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Review

Jump to: Editorial, Research

16 pages, 684 KiB  
Review
Fibroblast Growth Factors for Nonalcoholic Fatty Liver Disease: Opportunities and Challenges
by Haoyu Tian, Shuairan Zhang, Ying Liu, Yifan Wu and Dianbao Zhang
Int. J. Mol. Sci. 2023, 24(5), 4583; https://doi.org/10.3390/ijms24054583 - 26 Feb 2023
Cited by 8 | Viewed by 2873
Abstract
Nonalcoholic fatty liver disease (NAFLD), a chronic condition associated with metabolic dysfunction and obesity, has reached epidemic proportions worldwide. Although early NAFLD can be treated with lifestyle changes, the treatment of advanced liver pathology, such as nonalcoholic steatohepatitis (NASH), remains a challenge. There [...] Read more.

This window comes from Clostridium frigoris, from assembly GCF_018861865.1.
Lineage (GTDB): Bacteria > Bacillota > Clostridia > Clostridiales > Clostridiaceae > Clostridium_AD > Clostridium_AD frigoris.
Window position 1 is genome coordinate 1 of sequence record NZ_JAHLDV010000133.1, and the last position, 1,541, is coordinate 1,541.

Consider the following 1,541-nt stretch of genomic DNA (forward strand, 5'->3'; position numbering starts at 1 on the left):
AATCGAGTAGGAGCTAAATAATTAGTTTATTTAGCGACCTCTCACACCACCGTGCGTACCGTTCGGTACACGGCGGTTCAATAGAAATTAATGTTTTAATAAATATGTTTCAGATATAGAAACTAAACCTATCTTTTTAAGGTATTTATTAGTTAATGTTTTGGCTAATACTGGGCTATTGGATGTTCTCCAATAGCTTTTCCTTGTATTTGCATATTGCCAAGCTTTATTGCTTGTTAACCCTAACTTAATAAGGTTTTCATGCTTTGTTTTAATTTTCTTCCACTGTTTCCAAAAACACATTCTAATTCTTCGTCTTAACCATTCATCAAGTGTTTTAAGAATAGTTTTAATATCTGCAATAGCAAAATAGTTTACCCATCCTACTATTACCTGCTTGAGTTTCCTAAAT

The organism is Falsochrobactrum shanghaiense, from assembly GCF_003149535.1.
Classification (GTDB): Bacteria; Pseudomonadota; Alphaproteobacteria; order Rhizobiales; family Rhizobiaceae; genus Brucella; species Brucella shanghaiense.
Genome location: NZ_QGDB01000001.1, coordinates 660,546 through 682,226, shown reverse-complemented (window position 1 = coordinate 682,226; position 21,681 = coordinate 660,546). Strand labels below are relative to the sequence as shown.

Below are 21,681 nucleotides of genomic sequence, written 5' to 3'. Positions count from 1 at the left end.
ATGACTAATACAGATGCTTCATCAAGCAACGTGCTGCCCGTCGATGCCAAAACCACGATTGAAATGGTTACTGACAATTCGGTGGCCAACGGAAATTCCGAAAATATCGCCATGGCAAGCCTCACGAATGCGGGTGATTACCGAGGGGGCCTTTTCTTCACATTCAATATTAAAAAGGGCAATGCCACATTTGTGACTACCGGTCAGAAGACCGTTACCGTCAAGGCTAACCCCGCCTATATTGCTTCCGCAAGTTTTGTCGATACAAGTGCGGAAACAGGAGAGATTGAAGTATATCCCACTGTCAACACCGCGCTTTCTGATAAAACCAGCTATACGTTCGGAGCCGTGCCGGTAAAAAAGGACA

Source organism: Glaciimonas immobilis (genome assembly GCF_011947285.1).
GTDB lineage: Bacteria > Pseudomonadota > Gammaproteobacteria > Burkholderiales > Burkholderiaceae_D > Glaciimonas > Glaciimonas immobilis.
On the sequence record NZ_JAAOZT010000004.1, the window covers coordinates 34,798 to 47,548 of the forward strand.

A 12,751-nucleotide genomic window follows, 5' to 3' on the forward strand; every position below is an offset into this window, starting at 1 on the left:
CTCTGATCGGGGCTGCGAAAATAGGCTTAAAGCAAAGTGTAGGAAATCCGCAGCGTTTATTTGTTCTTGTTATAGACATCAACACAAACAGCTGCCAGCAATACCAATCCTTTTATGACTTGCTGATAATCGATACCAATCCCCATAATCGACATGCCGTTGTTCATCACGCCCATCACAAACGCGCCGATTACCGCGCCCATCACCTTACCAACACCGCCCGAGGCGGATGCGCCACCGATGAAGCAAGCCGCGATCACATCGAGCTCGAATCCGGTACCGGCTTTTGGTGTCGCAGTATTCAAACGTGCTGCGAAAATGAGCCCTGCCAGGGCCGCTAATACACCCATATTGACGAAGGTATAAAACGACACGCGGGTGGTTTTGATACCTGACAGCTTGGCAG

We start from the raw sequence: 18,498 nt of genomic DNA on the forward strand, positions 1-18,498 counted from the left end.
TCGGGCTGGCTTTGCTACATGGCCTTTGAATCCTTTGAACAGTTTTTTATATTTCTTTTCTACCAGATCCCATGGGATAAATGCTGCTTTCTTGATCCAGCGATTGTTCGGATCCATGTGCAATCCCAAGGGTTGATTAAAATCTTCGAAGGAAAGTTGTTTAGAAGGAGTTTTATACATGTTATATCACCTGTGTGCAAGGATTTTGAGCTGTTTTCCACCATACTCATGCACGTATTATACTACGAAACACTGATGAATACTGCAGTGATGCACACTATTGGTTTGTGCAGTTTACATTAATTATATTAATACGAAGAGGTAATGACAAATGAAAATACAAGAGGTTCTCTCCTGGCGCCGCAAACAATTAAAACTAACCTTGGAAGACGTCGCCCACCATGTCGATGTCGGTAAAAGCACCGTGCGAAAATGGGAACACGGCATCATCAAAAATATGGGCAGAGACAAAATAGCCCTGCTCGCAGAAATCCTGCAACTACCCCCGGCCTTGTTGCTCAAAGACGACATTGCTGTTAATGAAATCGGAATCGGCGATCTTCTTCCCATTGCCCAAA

Nonalcoholic fatty liver disease (NAFLD), a chronic condition associated with metabolic dysfunction and obesity, has reached epidemic proportions worldwide. Although early NAFLD can be treated with lifestyle changes, the treatment of advanced liver pathology, such as nonalcoholic steatohepatitis (NASH), remains a challenge. There are currently no FDA-approved drugs for NAFLD. Fibroblast growth factors (FGFs) play essential roles in lipid and carbohydrate metabolism and have recently emerged as promising therapeutic agents for metabolic diseases. Among them, endocrine members (FGF19 and FGF21) and classical members (FGF1 and FGF4) are key regulators of energy metabolism. FGF-based therapies have shown therapeutic benefits in patients with NAFLD, and substantial progress has recently been made in clinical trials. These FGF analogs are effective in alleviating steatosis, liver inflammation, and fibrosis. In this review, we describe the biology of four metabolism-related FGFs (FGF19, FGF21, FGF1, and FGF4) and their basic action mechanisms, and then summarize recent advances in the biopharmaceutical development of FGF-based therapies for patients with NAFLD. Full article